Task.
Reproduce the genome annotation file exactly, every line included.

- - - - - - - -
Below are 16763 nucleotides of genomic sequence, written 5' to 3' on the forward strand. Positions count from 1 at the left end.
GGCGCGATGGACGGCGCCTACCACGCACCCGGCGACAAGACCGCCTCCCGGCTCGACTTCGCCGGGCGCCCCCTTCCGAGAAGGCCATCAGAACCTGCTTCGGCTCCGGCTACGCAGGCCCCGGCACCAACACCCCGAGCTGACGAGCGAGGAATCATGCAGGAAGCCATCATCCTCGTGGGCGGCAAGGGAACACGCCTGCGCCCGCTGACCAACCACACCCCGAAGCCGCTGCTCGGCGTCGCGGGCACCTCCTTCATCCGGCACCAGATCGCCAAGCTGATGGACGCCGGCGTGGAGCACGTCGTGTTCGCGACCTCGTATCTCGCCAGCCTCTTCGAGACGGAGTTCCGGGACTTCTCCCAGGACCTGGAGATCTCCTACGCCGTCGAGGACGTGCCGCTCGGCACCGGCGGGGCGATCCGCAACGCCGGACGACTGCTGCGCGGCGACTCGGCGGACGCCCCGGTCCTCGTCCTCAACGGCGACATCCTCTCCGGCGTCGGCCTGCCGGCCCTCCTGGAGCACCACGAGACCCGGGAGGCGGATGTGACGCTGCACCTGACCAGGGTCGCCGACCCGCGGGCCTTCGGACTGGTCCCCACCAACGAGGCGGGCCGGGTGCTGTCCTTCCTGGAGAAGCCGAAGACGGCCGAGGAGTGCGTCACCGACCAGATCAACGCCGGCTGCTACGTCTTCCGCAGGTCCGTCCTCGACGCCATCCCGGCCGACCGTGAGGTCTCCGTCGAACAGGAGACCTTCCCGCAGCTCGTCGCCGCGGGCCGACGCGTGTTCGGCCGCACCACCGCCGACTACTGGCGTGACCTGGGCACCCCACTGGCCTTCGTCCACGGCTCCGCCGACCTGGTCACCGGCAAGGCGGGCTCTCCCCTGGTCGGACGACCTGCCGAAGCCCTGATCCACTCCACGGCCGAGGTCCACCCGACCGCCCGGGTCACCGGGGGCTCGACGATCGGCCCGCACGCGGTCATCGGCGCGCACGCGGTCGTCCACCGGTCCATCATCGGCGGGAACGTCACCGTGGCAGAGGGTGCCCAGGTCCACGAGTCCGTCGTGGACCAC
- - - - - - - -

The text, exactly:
Below are 16763 nucleotides of genomic sequence, written 5' to 3' on the forward strand. Positions count from 1 at the left end.
GGCGCGATGGACGGCGCCTACCACGCACCCGGCGACAAGACCGCCTCCCGGCTCGACTTCGCCGGGCGCCCCCTTCCGAGAAGGCCATCAGAACCTGCTTCGGCTCCGGCTACGCAGGCCCCGGCACCAACACCCCGAGCTGACGAGCGAGGAATCATGCAGGAAGCCATCATCCTCGTGGGCGGCAAGGGAACACGCCTGCGCCCGCTGACCAACCACACCCCGAAGCCGCTGCTCGGCGTCGCGGGCACCTCCTTCATCCGGCACCAGATCGCCAAGCTGATGGACGCCGGCGTGGAGCACGTCGTGTTCGCGACCTCGTATCTCGCCAGCCTCTTCGAGACGGAGTTCCGGGACTTCTCCCAGGACCTGGAGATCTCCTACGCCGTCGAGGACGTGCCGCTCGGCACCGGCGGGGCGATCCGCAACGCCGGACGACTGCTGCGCGGCGACTCGGCGGACGCCCCGGTCCTCGTCCTCAACGGCGACATCCTCTCCGGCGTCGGCCTGCCGGCCCTCCTGGAGCACCACGAGACCCGGGAGGCGGATGTGACGCTGCACCTGACCAGGGTCGCCGACCCGCGGGCCTTCGGACTGGTCCCCACCAACGAGGCGGGCCGGGTGCTGTCCTTCCTGGAGAAGCCGAAGACGGCCGAGGAGTGCGTCACCGACCAGATCAACGCCGGCTGCTACGTCTTCCGCAGGTCCGTCCTCGACGCCATCCCGGCCGACCGTGAGGTCTCCGTCGAACAGGAGACCTTCCCGCAGCTCGTCGCCGCGGGCCGACGCGTGTTCGGCCGCACCACCGCCGACTACTGGCGTGACCTGGGCACCCCACTGGCCTTCGTCCACGGCTCCGCCGACCTGGTCACCGGCAAGGCGGGCTCTCCCCTGGTCGGACGACCTGCCGAAGCCCTGATCCACTCCACGGCCGAGGTCCACCCGACCGCCCGGGTCACCGGGGGCTCGACGATCGGCCCGCACGCGGTCATCGGCGCGCACGCGGTCGTCCACCGGTCCATCATCGGCGGGAACGTCACCGTGGCAGAGGGTGCCCAGGTCCACGAGTCCGTCGTGGACCAC